The Death Card: Which US States Still Use Capital Punishment and Who Uses It Most

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Twenty-seven US states still use the death penalty.

They are Alabama, Arizona, Arkansas, California, Florida, Georgia, Idaho, Indiana, Kansas, Kentucky. Louisiana, Mississippi, Missouri, Montana, Nebraska, Nevada, North Carolina, Ohio, Oklahoma, Oregon, Pennsylvania, South Carolina, South Dakota, Tennessee, Texas, Utah and Wyoming.

The last execution took place in Missouri just two days ago, when Ernest Lee Johnson was executed by lethal injection at 6:11 p.m. over objections from many – including the Pope – citing his intellectual disability.

For many critics of the US death penalty policy, one of the most troubling aspects is its inconsistent application.

While the death penalty is used in more than half of the country’s states, in addition to the federal death penalty, the likelihood of an actual execution taking place and the potential for a prolonged, painful or inhuman death vary widely.

For example, death by firing squad is a possibility in South Carolina, while in Texas it can be a lethal injection of pentobarbital, which experts say can cause “excruciating pain.” , as in the case of the execution of Wesley Purkey in 2020.

In the 27 states that still apply the death penalty, lethal injection is by far the most common method. But many drug companies are refusing to supply the required drugs, leading states to allow potentially far less human deaths.

This was the case in South Carolina, which in May instituted a law requiring death row inmates to choose between being executed by electric chair or by firing squad. They can only choose lethal injection “if it is available at election time”, and it is not currently.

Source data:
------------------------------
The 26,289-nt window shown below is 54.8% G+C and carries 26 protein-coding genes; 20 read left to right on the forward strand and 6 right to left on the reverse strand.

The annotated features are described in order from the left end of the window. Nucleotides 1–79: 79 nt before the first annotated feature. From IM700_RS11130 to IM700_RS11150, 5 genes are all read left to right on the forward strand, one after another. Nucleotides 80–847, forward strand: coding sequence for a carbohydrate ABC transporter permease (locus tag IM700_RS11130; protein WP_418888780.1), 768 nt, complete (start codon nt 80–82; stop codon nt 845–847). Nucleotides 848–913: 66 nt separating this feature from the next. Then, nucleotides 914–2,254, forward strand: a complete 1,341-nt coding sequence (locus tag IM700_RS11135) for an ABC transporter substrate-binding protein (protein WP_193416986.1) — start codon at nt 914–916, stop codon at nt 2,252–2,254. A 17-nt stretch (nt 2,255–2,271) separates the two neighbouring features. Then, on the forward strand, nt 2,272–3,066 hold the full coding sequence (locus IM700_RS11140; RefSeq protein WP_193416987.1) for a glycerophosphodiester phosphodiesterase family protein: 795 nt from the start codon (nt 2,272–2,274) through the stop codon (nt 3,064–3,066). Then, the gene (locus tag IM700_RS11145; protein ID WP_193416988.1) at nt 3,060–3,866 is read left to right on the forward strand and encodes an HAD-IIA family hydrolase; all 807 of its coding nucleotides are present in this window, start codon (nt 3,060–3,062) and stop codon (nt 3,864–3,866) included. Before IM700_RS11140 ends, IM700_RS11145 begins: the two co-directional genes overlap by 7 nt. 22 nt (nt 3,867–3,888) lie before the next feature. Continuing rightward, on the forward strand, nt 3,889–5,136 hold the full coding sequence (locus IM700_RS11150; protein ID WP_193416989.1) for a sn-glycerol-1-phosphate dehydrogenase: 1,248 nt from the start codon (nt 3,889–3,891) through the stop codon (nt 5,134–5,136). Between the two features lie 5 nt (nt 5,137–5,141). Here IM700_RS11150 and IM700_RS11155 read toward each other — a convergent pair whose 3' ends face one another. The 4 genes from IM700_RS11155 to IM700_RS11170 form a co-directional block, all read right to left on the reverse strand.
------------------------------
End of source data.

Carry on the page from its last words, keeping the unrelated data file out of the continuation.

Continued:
Electrocution takes place in eight states, and gas chambers are permitted in seven. Three states – Delaware, New Hampshire, and Washington – still allow hanging. Four states – Mississippi, Oklahoma, Utah, and South Carolina – allow firing squad death.

A 1951 protest against White House executions

(Copyright 1951 The Associated Press. All rights reserved.)

Frequency

The frequency of those killed is also very different across the country. Texas has killed 573 people since 1976, according to the Death Penalty Information Center. Virginia comes a long way behind, with 113 executions during this period, followed by Oklahoma with 112, Florida with 99 and Missouri with 90.

Exacerbating the inconsistency, federal death sentences may or may not be carried out, depending on the opinion of the then president or attorney general. Under the Trump administration, the use of federal executions has skyrocketed, with 13 inmates put to death in Mr. Trump’s last year in office – a startling figure given that there had not been a only federal execution since 2003.

Federal death row and moratorium

Many argue that the constitutional concept of equal protection under the law is deeply compromised in this system. Reflecting the growing unease in the United States with the current situation, Attorney General Merrick Garland declared a moratorium in July this year on federal executions while ordering a review of Department of Justice policies.